Liked by 1 person

  7. Love the pictures! Your cats know who loves them and takes care of them.
    Teddy hid for a couple of weeks when he came here to live. He had been abused and didn’t trust humans. He still doesn’t trust anyone except me. Jack adapted quickly. Sophie…she came in and took over! This is her house, her brothers, and her human, and has been since the moment she came in.

    Liked by 1 person

    • Mollie was like that. Her first night out of the room I was keeping her in to get accustomed to the house, she pushed Jake off of the bed and picked out her spot. She slept there every night for the next 16 years. Sasha is bossy but deferred to Mollie when she came. When Mollie passed, she stepped right into her shoes.

      Liked by 1 person

  8. I think the only explanation is that you both have super comfy laps! Our first cat (Dexter) has lived with us since a being found as a stray kitten at 3 or 4 weeks old (11+ years ago). He is still not a lap cat. He will set next to me (sometimes), but never on my lap.

    Liked by 1 person

    • Hazel (RIP) was like that. She was around 9 months when we got her but had been an outdoor litter with little people contact. After a while she would sit next to us or on top of the sofa if we were sitting there but never on our lap. Sasha will dump me if Gus comes into the room and gives her googly eyes. Clearly she prefers him to me.

      Like

  9. How cute your lap gang is! I know what you mean about inaccurate traits of rescues. Norman’s foster emphatically said he never gets on the furniture. Within 10 minutes of bringing him in the house, he had made his bad little self quite comfortable on the sofa with his head laying on a tossed pillow. It’s still one of my all time favorite first memories of this big lunk head. Funny thing though, the sofa is the only piece of furniture he gets on, he’s never having tried to get up on my bed at night, preferring the dog beds on either side of the bed. 🤣

    Liked by 1 person

  10. LOL, you are clearly the cat (lap) whisperers. “Lap hussy” made me snort coffee.

    Boss Cat went unadopted for a long time because she hissed at potential adopters when she was in her crate at adoption fairs. But she greets everyone who comes into our house, seeks affection, and loves curling up on warm humans (and dogs).

    Next time we adopt, I’m going to look for another brave, hissing cat. 🙂

    Liked by 1 person

    • Yeah, you’re a lot like me. Next time (if there is a next time) I will ask for the most unadoptable in the group. It’s a challenge that I haven’t lost yet. My only criteria is that they have to get along with other cats.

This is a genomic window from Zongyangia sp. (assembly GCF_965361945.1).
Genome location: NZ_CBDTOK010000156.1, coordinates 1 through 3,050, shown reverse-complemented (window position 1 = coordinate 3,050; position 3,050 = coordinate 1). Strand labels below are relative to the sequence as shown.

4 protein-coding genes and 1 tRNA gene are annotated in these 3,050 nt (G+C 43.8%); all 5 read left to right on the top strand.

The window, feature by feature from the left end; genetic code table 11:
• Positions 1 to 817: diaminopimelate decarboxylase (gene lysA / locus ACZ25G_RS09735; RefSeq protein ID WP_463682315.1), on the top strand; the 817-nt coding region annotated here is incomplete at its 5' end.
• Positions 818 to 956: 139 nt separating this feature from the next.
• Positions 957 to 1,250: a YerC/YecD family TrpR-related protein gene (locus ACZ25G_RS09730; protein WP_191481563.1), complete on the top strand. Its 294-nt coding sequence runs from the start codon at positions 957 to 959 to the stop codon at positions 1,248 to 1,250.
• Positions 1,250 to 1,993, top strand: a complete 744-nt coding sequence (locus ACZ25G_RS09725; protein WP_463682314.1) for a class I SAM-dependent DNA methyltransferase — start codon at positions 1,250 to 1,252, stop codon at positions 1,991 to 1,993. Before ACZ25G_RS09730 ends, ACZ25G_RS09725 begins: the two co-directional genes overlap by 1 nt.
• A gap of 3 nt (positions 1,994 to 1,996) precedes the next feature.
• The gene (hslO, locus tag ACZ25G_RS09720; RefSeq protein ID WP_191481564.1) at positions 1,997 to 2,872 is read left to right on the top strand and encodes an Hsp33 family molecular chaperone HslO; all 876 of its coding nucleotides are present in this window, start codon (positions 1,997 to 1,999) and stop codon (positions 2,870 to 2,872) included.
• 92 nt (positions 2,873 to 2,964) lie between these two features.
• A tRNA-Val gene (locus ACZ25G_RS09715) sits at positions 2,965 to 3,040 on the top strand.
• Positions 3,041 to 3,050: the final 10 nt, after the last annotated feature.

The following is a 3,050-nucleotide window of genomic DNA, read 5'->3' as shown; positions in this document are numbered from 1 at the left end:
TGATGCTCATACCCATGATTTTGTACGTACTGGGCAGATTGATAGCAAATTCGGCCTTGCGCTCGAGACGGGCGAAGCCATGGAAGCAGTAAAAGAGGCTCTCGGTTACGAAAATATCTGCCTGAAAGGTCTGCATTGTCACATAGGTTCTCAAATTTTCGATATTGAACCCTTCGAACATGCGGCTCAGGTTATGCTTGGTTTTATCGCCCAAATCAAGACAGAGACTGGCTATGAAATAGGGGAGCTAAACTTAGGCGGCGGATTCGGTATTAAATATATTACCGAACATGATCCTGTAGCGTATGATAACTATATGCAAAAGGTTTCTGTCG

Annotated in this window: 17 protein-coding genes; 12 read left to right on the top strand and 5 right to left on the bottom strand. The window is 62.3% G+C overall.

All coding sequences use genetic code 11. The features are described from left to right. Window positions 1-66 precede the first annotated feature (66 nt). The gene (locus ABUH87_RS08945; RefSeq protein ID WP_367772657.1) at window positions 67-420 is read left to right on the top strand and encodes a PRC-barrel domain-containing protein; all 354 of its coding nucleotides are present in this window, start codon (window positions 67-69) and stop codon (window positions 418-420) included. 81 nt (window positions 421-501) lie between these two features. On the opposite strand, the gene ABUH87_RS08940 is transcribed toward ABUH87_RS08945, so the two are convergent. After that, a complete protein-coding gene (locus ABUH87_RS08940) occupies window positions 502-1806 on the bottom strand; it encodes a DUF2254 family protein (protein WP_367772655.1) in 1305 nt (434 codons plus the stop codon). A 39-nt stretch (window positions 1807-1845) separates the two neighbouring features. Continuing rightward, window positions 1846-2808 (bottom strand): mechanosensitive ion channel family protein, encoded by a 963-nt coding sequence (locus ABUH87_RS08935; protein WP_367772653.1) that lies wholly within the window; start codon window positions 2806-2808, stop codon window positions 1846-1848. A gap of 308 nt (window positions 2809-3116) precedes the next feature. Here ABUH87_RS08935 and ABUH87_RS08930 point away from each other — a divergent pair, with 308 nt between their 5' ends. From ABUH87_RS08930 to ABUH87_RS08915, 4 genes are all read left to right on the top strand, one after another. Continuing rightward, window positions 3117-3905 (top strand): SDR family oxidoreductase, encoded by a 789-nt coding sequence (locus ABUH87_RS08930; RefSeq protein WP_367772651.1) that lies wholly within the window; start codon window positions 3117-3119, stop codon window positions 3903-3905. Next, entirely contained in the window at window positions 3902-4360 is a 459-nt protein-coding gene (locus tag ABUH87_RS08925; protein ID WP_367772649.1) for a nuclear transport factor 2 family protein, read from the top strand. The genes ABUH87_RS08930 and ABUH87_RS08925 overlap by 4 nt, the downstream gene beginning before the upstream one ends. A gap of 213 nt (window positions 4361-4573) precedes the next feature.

Liked by 1 person

  11. You have the perfect home for cats. That’s all there is to it. And when they get truly comfortable, anything is possible! All of your feline family members are lucky to have landed with you!

    Liked by 1 person

    • Right now we are lucky too. No chronic illnesses or wonky stuff going on. Even Sasha has gotten a tolerance for the contractors. She still hides but it’s her nap time anyway and she doesn’t act like they are going to kill her.

      Like

  12. It’s been my experience that cats don’t get ‘comfortable’ with people’s bodies in any form until trust has been established. It’s obvious that these 4-legged children all trust you implicitly and are willing to let you know that!

    Liked by 1 person

  13. I hear ya…..that’s the thing about cats – maybe the ones from rescues and shelters more than others you might adopt from a family whose cat had kittens, etc. Cats sometimes don’t like all that rushing around/confusion/talking/laughing/loud noises, etc. that are often what you find when you visit a shelter. Get them home and they are different cats – they relax – they gravitate towards laps and furniture and warm blankets…..not always but sometimes. Your gang obviously are Happy Campers. They’re proof positive that you just have to get to know a cat to make those calls and most shelters/rescues just don’t have the time to really know what each individual cat’s “lap potential” could be. Lucky you! By the way – can I get bacon pants on Amazon??????

    Hugs, Pam

    Liked by 2 people

    • You are right. Many animals, dogs too, don’t do well in shelter warehousing. Too many noises and smells and living creatures all too close. As for bacon pants I haven’t seen them on Amazon. You have to make them yourself by frying the bacon. Everything including your hair smells like bacon!

      Like

  14. you can do magic … and we are so happy that your cats found the best home ever. my friend had a feral boy once, he sadly never became a lap cat nor a cuddle kitty… he always attacked visitors as soon as she opened the door, sadly the witnesses were not much around that time ;O)

    Liked by 1 person

    • I never had an attack cat but my old cat Hazel RIP, was not a traditional lap cat. She would sleep on the top of the chair rest when you were sitting in it but that was the closest. Most of my cats that were not people-oriented just hid rather than attacked.

      Liked by 1 person

Don't be shy, I'd love to hear what you're thinking!

Fill in your details below or click an icon to log in:

WordPress.com Logo

You are commenting using your WordPress.com account. Log Out /  Change )

Twitter picture

You are commenting using your Twitter account. Log Out /  Change )

Facebook photo

You are commenting using your Facebook account. Log Out /  Change )

Connecting to %s